From money to manpower to morale, your business can be affected by the communication technology you choose. You may have heard about Voice over Internet Protocol (VoIP) or wondered about what kind of businesses actually use this technology. VoIP is a technology that allows users to make phone calls over the internet instead of using traditional phone networks. To help our readers see how VoIP can benefit all types of companies, we asked businesses and VoIP professionals for their input. Keep reading to see how VoIP calling technology has impacted companies around the globe. Save time and money Bill Vogel, Vogel Advisors: “My company has exclusively used a VoIP-based PBX (we use OnSIP) for the last 6+ years, which has saved us time and money...and be more accessible to our clients.”Sean Pour, Sellmax: “As far as money saving goes, the cost was much cheaper because we did not have to buy any fancy phone systems; we could just use our computer and we have a full call center setup. In addition, the cost for an 800 number is $2.00 which is very cheap.” John Colon, Fit Small Business: “VoIP is a very important alternative to landlines that are crucial to many small businesses, providing important features such as auto-attendants, voicemail, and customer relationship management integration for a relatively low cost, with relatively easy installation and high reliability.” Run a global company Marie O’Riordan, Prepaid Financial Services: “VoIP is a tremendous asset when your company is live in 24 countries and you have four offices in three countries! It provides us with unrivaled portability and connectivity via desktops, laptops, internet-enabled desk-based telephones, and smartphones via apps. Traditional desk phone calls can now be taken anywhere!”Alon Rajic, Finofin LTD: “My company operates in the UK, USA, and Australia, and I have business partners all around. I travel often for business and for personal reasons, hence it is not uncommon for me to run my entire business from my cell phone for weeks. I also don't have a landline phone at home or in the office, and I didn't even [make] my cellular phone plan "international" (i.e. allowing me to dial to other countries). I do all of my communication solely via VoIP. Whether calls or video meetings with my employees, provider, freelancers or business partners, I always rely on either WhatsApp or Skype to conduct these calls. Without Skype technology, everything would have been much more complicated! I would have to constantly make sure I am able to call from place A to place B, check the costs, make sure every one of my freelancers and business partners is able to pick up calls from abroad, and of course, I would not have been able to conduct video meetings at all. In fact, I would go as far as saying that VoIP technology is one of the backbones of my business.” Make your small business look professional Jennifer Hancock, Humanist Learning Systems: “I run an online learning company out of my house. I have one employee — me. I went with Skype because it was cost-effective. I pay a small cost per year for the number and I think $8/3 months for calls in the US. I can add another country if I need it. I didn’t have to worry about wiring up another phone line to my house. I can answer the phone on my computer while I am on the computer. I can forward to my cell if I travel or go for a walk — so I never miss a call. It has been very convenient and still gives me a professional number for people to call.” Enhance customers’ experience VoIP phone services can offer a more customized experience for users, with features that aren’t easily available with regular phone service. Kamil Faizi, Challenge Coins 4 U: “We use a VoIP phone system and it is so useful. We have a staff of 10 people. When any of my salesmen are out of the office, we have a way of making sure through the VoIP system that calls are forwarding over to their respective cell phones after 10 seconds. This way we never lose a sale and my salesmen are able to communicate to customers.” Heather Thomas, Destin Vacation Boat Rentals: “You can transfer your existing phone number...so you do not have to change numbers. [You also have] the ability to turn an employee's phone on and off from anywhere at any time. Multiple agents can work at one time (calls roll over to the next available agent), so we can manage times of high call volume. The customization of hold music enhances the experience while the caller is waiting. Sometimes we pick up and callers are singing along to the hold music! Voicemail transcription makes it easy to quickly read voicemails to return calls. [You] can adjust plans throughout the year, so we aren't paying for a plan that we don't need in the off-season. Calls can be announced so you can tell if the incoming call is a customer or a personal call.“ Increase employee morale with flexibility Sean Pour, Sellmax: “VoIP technology has allowed our business to grow significantly, and without it, I know we could not have grown as quickly as we have. ... [W]e developed a call center in-house using the technology. It saves us a lot of money and keeps employee morale high.As far as keeping morale high, our employees love it because we allow them [to] work remotely. Our employee's login to the phone system from their house or wherever they want and work. All of them seem to love the freedom of working from wherever they want. Also, since implementing the new technology our conversion rate has gone up about 12 percent which is fairly significant. Our opinion is the increased team morale and the customer call center helped increase conversions.”Ian Wright, British Business Energy, Founder: “...VoIP is a very important part of our business. The main way we use it is [to] create a virtual call center. We have agents across the UK who can handle calls, but they are able to work from home. This saves us office costs and means we can hire people from cheaper parts of the country. The benefits to our employees [are] they can work from home and work schedules that fit around their lives. So for us, VoIP is vital for running our business.“ Matt Schmidt, Diabetes Life Solutions: "VoIP technology has allowed our employees to be able to make and receive phone calls from their smartphones, tablets, and desktop computers. Having access to this technology from almost any type of device provides our employees the flexibility and freedom to work pretty much wherever they please. This has helped us hire and retain employees as we value the freedom to our employees and let them work where they choose." View Best VoIP Providers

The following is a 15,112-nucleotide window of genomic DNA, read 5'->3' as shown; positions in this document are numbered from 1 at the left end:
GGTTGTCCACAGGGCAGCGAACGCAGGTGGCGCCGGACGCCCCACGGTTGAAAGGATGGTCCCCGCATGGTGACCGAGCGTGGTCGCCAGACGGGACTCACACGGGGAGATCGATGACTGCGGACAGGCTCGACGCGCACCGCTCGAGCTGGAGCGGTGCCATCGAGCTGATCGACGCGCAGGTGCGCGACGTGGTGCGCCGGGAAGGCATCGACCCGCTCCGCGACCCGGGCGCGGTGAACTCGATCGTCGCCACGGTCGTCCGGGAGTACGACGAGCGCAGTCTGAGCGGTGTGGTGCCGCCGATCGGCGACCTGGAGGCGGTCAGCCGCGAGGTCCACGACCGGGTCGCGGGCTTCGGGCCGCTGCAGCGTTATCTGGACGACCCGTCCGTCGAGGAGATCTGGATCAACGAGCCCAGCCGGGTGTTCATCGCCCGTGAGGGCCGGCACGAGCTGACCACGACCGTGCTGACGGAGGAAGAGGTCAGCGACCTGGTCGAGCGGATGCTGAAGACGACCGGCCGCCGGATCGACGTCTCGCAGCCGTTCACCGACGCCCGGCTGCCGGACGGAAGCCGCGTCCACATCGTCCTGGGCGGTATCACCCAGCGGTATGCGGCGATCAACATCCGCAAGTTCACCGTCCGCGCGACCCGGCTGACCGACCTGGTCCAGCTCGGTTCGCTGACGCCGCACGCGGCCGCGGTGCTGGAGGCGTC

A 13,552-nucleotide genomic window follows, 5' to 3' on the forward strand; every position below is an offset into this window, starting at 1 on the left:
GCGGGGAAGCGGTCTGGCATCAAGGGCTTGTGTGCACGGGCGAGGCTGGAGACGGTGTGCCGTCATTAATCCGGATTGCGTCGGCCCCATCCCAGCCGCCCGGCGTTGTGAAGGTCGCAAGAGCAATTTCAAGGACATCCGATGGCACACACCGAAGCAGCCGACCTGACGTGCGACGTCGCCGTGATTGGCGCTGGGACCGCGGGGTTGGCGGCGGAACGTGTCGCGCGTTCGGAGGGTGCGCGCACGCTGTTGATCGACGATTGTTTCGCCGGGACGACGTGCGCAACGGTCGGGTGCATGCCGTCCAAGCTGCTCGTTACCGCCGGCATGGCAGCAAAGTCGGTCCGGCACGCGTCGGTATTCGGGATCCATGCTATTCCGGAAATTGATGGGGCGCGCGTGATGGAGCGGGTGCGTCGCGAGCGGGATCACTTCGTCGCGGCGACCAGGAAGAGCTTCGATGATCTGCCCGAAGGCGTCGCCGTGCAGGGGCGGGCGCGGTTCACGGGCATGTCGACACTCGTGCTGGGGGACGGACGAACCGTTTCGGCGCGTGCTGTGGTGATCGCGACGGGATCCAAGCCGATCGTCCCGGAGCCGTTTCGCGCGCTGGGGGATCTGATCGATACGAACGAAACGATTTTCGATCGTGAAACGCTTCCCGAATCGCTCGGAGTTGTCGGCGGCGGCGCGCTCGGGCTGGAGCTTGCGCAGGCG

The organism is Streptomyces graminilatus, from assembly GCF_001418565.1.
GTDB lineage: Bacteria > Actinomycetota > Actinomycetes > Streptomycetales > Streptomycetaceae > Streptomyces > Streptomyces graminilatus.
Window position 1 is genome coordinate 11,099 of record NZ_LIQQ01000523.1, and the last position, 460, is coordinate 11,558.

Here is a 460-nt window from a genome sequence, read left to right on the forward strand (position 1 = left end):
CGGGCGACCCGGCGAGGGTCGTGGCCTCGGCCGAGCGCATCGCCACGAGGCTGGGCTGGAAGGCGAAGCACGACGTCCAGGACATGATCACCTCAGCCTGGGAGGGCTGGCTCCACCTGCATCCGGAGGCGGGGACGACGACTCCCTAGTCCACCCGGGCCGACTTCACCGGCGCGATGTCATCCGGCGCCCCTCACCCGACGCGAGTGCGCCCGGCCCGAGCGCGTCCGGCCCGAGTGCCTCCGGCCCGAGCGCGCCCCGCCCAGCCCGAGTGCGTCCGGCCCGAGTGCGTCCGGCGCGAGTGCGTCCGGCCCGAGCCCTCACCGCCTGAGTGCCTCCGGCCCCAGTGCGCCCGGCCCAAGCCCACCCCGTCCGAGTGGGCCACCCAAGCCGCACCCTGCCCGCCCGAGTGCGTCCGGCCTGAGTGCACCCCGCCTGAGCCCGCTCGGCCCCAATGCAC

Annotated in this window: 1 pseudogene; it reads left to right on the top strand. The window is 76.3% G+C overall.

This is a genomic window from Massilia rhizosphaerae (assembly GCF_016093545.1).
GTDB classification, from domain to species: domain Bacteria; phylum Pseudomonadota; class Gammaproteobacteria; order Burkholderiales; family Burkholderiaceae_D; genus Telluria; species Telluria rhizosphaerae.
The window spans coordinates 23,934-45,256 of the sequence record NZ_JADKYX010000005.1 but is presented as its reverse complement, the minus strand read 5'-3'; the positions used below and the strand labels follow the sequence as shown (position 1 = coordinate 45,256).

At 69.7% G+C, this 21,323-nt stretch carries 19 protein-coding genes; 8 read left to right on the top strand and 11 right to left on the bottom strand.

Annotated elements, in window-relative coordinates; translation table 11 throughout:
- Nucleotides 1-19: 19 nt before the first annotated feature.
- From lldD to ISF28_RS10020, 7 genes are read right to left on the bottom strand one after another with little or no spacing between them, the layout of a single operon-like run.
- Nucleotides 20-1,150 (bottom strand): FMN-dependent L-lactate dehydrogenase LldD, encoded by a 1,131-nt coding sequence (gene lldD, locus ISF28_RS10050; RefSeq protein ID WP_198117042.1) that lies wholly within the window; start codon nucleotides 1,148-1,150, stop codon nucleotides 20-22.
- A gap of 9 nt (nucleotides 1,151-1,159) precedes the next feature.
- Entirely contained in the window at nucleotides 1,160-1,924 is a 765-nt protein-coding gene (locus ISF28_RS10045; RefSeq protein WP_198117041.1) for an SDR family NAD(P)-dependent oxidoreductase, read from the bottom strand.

Guest Post by Susan Guillory When you run a small business, you’re constantly looking for ways to save a little money...as long as it doesn’t compromise the quality of service you offer customers. One area that you could spend less on is your phone system. If you’re still using a landline for your business phone, there are a few reasons to consider switching to Voice Over IP (VOIP). 1. Cost savings could be substantial It’s interesting how landlines for businesses cost so much more than landlines for homes; it’s the same basic service, but it seems like many phone companies charge a premium just because they can. VOIP, on the other hand, costs much less for your business. Different VOIP providers have different pricing strategies: some let you pay per minute for your calls, while others give you a certain number of minutes for one price, with overages billed per-minute. Still others offer unlimited calls for a flat rate. No matter which you choose, you’ll still end up saving over what you spend on a landline. 2. VOIP offers other bells and whistles Besides letting you make calls over the internet, most VOIP providers offer other features that can be appealing to your business, like auto attendant phone systems. Having a virtual receptionist direct your calls to the appropriate person can cut the cost of you hiring a human receptionist to do the same job.Some features that can really enhance your business line include on-hold music, text transcription, and call recording. 3. Your VOIP number is portable If you’re on the go in your business, VOIP is great because you can use it on any device that has internet access. So if you’re out of the office, you can just forward the number to your phone and take your calls on the go. 4. You can pick your area code You might be based in Spain but have lots of customers in Texas. With VOIP, you can choose the area code for your virtual number. Using a Texas area code will make it more likely that people will pick up calls from your number. 5. VOIP makes conference calls easier Rather than requiring conference call participants to download special software or an app to get on a call, VOIP lets you easily host calls with an unlimited number of participants. You can even set up video calls with multiple people. 6. You don’t need expensive equipment Another high expense with landlines for your business is the phone system. A handset can cost several hundred dollars, and if you multiply that times as many employees as you have, that’s quite a chunk taken out of your budget. But VOIP can be used on any phone or mobile, so you spend less to get set up. 7. It’s easy to scale With landlines, if you hire more people, you sometimes need a technician to come set up more physical phone lines in your office. But VOIP is highly scalable; there’s no limit to how many people you can add to your system.VOIP is the next generation of office communications. It’s fast, affordable, and offers many functions that landlines simply can’t compete with.Susan Guillory is the President of Egg Marketing, a content marketing firm based in San Diego. She’s written several business books, and frequently blogs about small business and marketing on sites including Forbes, AllBusiness, and Cision. Follow her on Twitter @eggmarketing.